Thursday, May 29, 2014

A casual survey of the current state of municipal broadband

The debate over high speed internet has morphed into a race to the top with many cities across the country finding ways to build their own networks, now known as municipal broadband, or muniband for short. In many cities that have found their access to the internet squelched by the political muscle of duopolies between telco and cable, muniband is the answer.

Muniband also addresses the problem of net neutrality in a very big way. No longer is priority determined by a Wall Street bean counter or CEO. Rather, priority is determined by the local muniband access provider. As a public utility, muniband operators care not where the bits come from, but rather, how to make sure there is enough capacity for all.

We know that capacity is the issue because the lack of enthusiasm by the incumbents to upgrade their equipment to keep up with demand has been well documented. This, despite better technology coming along every year. The behavior of the incumbents has resembled something more like selfish monopolist than a benevolent service provider.

As people become more and more aware of the impact of internet access (or lack of it) on their lives, more and more data is becoming available to quantify it. Communities across the nation are no longer satisfied with watching somebody else get better, faster service while businesses leave for that better, faster service, with the jobs.

Witness the happenings in Princeton Massachusetts: 91% of the voters approved a measure for municipal broadband. Why? Very poor service provided by incumbents Charter and Comcast, and both are simply not interested in working with the town. There is simply not enough revenue to justify the costs of network upgrades for the incumbents. You know, those Wall Street bean counters were right, weren't they?

Around Princeton, entrepreneurs are relocating to nearby towns for better access. Real estate professionals groan about falling property values and the difficulty of selling in Princeton due to subpar internet access. The townspeople have a genuine sense of urgency about it and have now taken matters into their own hands since the incumbents don't seem to care.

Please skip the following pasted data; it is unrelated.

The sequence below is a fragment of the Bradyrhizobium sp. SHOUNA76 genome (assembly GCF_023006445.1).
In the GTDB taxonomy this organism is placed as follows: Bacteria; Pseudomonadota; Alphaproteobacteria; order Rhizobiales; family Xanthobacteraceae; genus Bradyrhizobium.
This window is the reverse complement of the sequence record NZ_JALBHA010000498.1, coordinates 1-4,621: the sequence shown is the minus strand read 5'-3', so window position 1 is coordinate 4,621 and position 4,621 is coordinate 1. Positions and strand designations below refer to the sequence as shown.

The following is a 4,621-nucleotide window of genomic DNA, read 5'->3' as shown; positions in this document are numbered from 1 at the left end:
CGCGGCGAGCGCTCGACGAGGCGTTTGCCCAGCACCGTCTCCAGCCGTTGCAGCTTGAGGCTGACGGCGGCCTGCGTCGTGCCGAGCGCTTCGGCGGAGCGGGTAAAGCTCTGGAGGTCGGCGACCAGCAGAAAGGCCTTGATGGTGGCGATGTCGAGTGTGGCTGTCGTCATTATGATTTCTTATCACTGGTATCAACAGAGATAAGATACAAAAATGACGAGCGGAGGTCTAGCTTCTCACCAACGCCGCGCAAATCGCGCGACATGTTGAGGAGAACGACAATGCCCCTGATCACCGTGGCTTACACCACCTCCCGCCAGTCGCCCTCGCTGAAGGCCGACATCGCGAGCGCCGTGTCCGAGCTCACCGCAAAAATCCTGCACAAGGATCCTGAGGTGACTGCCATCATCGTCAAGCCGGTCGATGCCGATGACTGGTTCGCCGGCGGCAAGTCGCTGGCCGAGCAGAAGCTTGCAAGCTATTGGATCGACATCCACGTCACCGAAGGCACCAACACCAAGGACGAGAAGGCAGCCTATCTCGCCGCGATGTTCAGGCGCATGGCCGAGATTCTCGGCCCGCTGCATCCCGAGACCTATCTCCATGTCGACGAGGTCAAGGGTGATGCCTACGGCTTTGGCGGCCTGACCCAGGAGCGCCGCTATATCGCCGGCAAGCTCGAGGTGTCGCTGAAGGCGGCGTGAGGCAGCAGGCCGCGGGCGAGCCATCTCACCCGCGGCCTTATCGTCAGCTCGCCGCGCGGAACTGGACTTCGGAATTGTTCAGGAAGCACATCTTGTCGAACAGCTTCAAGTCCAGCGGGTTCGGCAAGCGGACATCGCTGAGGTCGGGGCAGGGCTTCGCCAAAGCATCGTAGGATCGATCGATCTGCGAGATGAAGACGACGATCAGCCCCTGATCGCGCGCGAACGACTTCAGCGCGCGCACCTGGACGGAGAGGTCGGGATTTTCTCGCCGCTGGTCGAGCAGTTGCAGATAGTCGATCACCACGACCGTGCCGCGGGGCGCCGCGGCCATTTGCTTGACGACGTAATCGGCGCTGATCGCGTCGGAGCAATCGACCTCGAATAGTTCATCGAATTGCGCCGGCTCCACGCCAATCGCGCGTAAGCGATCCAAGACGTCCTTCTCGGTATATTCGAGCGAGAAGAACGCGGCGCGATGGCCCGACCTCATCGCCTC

But things are not all that bad. Seems that not so long ago, Democrats and Republicans got very interested in freeing up municipal access to the internet in Tennessee. There is a bipartisan effort to undo the damage done to municipal broadband efforts of years past. What had happened is that in the past, cable companies wanted to carry on with their indifferent attitudes to the consumer. So they lobbied the state legislature to put a clamp on muniband competition. Now that the natural experiment of gigabit access in Chattanooga has proven to be a wild success, both Dems and Reps are working on 4 different pieces of legislation to clear the field for cities that want to set up their own networks.

In Centerville, Utah, they are already running comparisons of costs between the proposed Macquarie partnership with Utopia against the local incumbents. The picture is not pretty for the incumbents who have become fat and happy with their monopoly/duopoly.

The Utah state legislature is even starting to turn after watching what has happened after passing model legislation from ALEC designed to prohibit municipal broadband. For those of you who don't know, ALEC is the American Legislative Exchange Council - a nice neutral name for a corporate mouthpiece, isn't it? Well, the incumbent carriers got together with ALEC to do as much damage as possible to the muniband movement and they were largely successful. Utah was the first to pass that legislation and incumbents here rubbed their hands together with glee upon passage.

First, the incumbents wanted to squelch any more "unfair competition" in jurisdictions like Spanish Fork. In Spanish Fork, they built their own network since they just could not get the service they wanted from the incumbents, and now offer very reasonable rates for internet and TV access. The same legislation was also intended to squash Utopia, a consortium of 11 cities that wanted to pool their resources to build a better network.

But even that effort is starting to turn around now that many people around the state are starting to complain, loudly. A recent attempt to further limit municipal broadband in the state was rejected to allow the market to decide if they want to go with disinterested incumbents or let the cities build their own networks.

Nobody likes the smell of a private monopoly.
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